Running a Long Distance Footpath (not all of it :-) )

Running a Long Distance Footpath (not all of it :-) )

Since day one of starting this C25K programme all I've really wanted to do was go for a run. Never mind races, pacing, timing or distance (I admit I got distracted by all of that!); I just dreamed of putting on my shoes and running on the sort of path or trail that I would previously have walked.

So today I did just that; I took the opportunity to run along one of Scotland's LDPs (Long Distance Footpaths) as a one-way route.

I ran 16 km along the Speyside Way (in Moray) from Ballindalloch to Aberlour, passing several distilleries along the way. I'm not a whisky drinker, but I do like the smell of the stuff and you certainly get a whiff as you pass the distilleries close to the path. This straightforward section of the Speyside Way mostly follows the bed of the old railway line and therefore is pretty level, if very muddy in some sections. It also follows the River Spey, with great views of the river in places. The path passes several old stations, some of which are now residential properties and some are standing empty.

The track was particularly muddy from about 10km to 14km and I hadn't realised just how much this slowed me until I hit the harder, drier surface at about 14km and felt I was flying (by comparison) for the last 2 kilometres!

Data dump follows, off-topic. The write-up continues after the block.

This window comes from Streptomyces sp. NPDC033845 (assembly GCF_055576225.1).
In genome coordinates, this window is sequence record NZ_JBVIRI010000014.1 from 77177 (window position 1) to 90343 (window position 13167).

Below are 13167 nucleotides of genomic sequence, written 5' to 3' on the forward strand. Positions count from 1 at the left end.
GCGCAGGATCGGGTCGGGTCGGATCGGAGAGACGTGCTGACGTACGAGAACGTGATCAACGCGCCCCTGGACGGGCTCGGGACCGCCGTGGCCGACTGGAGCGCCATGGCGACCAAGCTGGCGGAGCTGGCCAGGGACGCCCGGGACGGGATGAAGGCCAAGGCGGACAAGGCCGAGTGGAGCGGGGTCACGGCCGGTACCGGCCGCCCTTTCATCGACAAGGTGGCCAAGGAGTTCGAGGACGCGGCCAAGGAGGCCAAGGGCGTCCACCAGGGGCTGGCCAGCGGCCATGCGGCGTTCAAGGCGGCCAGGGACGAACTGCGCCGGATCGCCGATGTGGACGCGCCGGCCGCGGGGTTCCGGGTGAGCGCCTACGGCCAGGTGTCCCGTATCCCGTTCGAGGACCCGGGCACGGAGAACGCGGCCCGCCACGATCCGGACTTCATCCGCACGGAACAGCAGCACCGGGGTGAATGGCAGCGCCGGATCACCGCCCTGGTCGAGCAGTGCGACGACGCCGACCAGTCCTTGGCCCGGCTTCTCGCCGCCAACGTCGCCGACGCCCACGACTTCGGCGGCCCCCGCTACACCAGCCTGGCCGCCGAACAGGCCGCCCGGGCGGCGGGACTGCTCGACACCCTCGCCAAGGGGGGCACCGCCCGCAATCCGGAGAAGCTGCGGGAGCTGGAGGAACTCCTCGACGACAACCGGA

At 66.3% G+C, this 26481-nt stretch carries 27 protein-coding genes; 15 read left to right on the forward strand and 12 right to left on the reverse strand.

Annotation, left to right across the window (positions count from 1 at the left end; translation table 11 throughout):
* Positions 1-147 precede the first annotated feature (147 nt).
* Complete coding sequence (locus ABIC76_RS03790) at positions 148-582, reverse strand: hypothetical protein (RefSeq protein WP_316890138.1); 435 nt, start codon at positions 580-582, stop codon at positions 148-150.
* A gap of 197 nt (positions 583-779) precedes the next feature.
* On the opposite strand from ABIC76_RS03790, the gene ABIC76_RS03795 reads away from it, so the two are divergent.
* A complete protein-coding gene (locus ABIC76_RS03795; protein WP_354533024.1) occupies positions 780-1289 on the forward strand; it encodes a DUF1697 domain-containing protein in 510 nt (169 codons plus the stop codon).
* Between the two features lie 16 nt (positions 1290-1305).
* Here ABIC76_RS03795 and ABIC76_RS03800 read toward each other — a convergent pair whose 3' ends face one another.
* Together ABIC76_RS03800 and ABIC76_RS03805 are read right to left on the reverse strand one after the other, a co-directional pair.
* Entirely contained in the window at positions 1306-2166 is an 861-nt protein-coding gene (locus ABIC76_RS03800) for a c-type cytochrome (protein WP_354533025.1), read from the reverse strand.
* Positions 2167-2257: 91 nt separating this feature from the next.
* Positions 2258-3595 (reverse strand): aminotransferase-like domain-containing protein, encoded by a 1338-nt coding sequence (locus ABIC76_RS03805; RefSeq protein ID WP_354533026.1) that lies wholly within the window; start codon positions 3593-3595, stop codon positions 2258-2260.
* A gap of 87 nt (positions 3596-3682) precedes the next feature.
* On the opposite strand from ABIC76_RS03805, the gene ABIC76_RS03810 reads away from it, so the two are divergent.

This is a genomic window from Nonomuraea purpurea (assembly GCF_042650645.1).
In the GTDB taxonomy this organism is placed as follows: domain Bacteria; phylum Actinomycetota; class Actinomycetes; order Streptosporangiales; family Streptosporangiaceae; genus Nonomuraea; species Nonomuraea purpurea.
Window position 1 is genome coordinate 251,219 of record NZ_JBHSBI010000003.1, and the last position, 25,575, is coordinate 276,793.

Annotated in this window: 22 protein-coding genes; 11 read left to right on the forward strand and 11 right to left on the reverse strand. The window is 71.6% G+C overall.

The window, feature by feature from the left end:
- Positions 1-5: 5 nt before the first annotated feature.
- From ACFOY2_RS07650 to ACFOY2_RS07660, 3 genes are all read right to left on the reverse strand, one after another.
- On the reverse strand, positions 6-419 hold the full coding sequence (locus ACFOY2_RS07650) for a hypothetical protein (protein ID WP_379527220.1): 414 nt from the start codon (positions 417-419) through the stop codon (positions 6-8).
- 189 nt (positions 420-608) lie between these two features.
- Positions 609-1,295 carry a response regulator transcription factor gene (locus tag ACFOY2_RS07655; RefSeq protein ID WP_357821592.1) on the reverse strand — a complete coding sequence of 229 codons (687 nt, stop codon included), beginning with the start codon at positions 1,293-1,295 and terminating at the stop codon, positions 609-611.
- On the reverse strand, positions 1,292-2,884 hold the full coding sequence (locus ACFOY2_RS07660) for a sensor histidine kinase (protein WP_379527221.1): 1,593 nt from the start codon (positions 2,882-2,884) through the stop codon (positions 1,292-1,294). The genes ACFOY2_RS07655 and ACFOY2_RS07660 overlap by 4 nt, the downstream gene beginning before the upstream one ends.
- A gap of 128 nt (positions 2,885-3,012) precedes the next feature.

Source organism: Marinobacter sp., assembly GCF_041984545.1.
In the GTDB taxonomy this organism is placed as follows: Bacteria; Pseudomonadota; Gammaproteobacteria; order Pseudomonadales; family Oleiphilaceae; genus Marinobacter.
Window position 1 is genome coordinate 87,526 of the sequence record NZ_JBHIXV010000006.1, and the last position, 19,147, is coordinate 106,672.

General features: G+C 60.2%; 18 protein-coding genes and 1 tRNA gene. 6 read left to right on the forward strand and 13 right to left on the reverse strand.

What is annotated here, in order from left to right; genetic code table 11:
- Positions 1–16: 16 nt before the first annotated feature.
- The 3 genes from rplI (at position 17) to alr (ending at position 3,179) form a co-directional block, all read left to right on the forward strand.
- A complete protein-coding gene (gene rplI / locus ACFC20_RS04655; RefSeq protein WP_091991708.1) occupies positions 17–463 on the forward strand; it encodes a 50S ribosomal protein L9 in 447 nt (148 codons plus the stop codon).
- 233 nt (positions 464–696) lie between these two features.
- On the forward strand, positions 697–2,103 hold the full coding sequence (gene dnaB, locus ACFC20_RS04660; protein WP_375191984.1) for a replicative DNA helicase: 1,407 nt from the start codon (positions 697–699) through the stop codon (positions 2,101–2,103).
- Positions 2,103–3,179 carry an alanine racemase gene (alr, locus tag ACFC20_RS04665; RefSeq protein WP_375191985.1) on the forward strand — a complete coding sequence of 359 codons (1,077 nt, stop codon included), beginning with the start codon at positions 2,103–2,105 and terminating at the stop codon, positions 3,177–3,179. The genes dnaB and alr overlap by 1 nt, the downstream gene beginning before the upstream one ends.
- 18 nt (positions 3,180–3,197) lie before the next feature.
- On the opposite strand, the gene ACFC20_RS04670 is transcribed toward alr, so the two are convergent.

Last night I'd checked the 'net to find where there was a cafe in Aberlour to wait for my hubby, who was working near Ballindalloch and who would meet me at Aberlour when I'd finished. I'd found one and this cafe had shared a menu on their webpage, listing, among other things, All Day Breakfast with pancakes, crispy bacon and maple syrup. I must admit the thought of that kept me going when I was tiring somewhat about half an hour before I finished.

I arrived at the cafe with my running shoes completely caked in mud and mud splattered up to my knees. Thank goodness I was wearing cropped tights and could wash some of this off in the toilets! I was amazed to see my Garmin said I'd burned 1125 calories (I've never looked at the calories figure before). I remembered someone on this site speaking about calorie-deficit from running and I ordered and tucked into my pancakes and bacon with delight - and a clear conscience!

With arriving in Aberlour in the rain and going straight to the cafe I didn't do any post-run stretching at all and fear I'll really pay for this tomorrow. I'm feeling pretty stiff tonight.

connect.garmin.com/activity...

26 Replies

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  • Awesome this is what its all about! ;)

  • Aye, I knew *you* agree. And I admit I was envious of your past two weekend long runs and spurred on to try this.